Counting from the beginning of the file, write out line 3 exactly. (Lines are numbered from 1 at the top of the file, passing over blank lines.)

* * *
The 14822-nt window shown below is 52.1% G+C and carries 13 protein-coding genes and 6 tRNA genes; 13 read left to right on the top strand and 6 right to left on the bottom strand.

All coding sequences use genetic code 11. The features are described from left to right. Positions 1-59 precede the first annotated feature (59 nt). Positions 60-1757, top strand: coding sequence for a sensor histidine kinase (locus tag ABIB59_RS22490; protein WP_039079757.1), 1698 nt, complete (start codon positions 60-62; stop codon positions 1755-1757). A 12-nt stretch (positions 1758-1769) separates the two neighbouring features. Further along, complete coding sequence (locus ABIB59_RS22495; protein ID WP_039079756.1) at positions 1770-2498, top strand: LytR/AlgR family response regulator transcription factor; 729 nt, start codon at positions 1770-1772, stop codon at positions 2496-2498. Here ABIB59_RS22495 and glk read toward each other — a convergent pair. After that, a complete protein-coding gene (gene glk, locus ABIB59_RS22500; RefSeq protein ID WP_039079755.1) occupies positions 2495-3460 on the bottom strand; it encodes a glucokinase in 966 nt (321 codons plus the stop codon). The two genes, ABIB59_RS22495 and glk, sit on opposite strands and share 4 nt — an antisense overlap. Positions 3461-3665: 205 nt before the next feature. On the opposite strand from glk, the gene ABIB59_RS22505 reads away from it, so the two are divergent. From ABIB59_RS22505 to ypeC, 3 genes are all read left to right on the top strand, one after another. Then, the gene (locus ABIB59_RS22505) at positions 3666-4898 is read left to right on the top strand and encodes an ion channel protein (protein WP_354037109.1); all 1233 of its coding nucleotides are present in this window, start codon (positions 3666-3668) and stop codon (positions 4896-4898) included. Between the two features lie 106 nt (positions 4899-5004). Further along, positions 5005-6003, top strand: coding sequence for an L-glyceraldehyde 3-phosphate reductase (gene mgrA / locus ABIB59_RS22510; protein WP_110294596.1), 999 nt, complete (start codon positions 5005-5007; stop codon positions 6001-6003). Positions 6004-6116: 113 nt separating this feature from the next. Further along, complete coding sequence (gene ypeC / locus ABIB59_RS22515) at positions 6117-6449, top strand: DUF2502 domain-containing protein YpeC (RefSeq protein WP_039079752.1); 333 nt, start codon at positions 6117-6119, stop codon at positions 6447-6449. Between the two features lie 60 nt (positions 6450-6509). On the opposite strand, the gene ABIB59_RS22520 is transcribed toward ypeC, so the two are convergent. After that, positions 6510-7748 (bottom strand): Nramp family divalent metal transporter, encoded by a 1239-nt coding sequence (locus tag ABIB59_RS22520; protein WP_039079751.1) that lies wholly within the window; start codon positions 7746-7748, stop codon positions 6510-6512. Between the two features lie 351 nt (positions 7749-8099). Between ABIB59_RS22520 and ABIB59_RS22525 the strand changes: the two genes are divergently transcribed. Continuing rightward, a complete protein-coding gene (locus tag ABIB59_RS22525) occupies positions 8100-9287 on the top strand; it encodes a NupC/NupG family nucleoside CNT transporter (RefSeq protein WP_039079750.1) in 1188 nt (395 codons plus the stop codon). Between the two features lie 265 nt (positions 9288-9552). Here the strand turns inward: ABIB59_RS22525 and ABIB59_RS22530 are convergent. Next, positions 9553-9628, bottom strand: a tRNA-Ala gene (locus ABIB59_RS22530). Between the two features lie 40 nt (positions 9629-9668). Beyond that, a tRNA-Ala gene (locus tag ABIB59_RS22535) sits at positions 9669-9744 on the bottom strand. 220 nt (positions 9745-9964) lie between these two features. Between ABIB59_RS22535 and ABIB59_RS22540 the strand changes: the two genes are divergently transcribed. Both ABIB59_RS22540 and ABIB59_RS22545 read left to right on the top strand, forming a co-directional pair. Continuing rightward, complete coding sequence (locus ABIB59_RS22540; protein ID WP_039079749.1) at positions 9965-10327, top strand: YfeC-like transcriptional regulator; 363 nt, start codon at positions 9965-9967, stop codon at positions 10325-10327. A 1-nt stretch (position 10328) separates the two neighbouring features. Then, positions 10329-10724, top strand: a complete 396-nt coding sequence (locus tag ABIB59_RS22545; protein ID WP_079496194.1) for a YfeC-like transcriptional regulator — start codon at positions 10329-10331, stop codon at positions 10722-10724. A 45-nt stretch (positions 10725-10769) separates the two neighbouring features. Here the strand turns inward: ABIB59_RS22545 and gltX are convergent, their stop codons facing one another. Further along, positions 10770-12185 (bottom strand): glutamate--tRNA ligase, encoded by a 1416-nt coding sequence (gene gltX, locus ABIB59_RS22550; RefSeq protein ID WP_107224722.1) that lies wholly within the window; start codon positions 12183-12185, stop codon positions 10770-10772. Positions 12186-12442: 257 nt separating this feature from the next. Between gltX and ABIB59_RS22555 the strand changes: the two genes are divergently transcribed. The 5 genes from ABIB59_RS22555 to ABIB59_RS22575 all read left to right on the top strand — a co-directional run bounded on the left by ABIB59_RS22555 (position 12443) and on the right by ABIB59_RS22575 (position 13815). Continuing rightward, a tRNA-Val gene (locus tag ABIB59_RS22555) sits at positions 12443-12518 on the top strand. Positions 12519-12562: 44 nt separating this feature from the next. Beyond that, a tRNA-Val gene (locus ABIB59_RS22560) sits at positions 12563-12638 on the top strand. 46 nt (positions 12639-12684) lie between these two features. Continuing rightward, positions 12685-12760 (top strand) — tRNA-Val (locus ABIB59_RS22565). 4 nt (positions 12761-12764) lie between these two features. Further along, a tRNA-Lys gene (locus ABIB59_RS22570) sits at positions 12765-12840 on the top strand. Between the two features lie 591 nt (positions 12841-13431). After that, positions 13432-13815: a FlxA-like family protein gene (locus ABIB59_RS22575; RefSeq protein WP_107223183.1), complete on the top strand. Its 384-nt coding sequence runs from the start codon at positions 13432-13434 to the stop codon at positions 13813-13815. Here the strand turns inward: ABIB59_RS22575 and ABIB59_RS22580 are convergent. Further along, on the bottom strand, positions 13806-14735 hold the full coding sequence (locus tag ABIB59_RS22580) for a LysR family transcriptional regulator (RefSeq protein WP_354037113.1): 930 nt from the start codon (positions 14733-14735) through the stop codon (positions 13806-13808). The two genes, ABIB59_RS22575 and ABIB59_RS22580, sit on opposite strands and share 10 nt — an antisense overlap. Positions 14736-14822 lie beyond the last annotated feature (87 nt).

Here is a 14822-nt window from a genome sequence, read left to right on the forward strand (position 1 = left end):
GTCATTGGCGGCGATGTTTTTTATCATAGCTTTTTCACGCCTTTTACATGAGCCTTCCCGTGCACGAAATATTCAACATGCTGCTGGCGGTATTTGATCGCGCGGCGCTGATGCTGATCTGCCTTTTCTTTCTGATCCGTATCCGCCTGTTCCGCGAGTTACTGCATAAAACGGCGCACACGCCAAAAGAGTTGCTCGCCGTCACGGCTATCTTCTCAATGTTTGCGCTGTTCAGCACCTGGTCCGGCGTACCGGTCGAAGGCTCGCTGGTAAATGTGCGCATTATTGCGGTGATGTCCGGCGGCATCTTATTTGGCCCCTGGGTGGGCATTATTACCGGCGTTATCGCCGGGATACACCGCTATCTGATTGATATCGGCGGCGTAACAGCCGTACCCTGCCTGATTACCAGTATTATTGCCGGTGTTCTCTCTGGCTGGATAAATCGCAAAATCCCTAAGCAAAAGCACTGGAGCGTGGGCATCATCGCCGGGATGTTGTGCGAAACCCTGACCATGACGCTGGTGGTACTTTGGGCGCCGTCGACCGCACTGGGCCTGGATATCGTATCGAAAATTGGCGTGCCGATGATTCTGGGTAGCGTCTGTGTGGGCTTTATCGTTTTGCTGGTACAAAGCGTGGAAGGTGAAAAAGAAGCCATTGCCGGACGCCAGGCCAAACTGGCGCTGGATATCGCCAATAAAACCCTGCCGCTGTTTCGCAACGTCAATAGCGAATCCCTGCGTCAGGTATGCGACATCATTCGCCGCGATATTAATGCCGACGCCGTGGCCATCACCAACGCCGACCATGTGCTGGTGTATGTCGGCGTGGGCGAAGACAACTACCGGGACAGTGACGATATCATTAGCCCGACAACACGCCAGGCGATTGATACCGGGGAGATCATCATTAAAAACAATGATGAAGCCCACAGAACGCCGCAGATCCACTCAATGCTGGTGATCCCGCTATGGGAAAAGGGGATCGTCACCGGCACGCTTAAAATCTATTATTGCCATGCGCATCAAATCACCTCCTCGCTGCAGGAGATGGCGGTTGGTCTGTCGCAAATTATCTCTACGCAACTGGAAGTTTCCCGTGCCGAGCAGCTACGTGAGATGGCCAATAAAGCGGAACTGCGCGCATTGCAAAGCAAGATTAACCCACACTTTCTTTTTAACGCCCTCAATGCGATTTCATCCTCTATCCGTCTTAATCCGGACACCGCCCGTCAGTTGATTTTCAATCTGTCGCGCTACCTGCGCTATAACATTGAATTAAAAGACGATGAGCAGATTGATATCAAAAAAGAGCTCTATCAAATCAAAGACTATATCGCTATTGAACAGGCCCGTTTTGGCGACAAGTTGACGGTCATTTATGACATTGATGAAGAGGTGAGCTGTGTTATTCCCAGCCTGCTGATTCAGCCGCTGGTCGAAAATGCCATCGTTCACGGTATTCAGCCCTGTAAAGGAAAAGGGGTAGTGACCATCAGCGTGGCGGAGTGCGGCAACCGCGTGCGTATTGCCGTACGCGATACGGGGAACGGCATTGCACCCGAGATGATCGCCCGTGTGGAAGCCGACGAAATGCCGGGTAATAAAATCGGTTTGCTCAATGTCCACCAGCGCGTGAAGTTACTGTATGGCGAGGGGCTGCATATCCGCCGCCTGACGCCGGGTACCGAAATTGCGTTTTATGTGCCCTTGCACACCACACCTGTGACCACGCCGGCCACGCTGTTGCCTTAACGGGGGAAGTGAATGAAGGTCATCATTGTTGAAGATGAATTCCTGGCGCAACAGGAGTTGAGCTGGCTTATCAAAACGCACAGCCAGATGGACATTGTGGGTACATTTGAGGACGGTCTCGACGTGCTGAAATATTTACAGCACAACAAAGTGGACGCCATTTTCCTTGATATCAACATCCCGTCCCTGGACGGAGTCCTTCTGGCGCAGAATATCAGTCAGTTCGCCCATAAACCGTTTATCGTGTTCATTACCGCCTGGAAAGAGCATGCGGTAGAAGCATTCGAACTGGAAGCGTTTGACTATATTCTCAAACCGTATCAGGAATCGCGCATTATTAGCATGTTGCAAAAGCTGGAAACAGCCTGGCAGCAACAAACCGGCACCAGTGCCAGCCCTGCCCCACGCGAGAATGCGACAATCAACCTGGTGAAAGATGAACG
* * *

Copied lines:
Here is a 14822-nt window from a genome sequence, read left to right on the forward strand (position 1 = left end):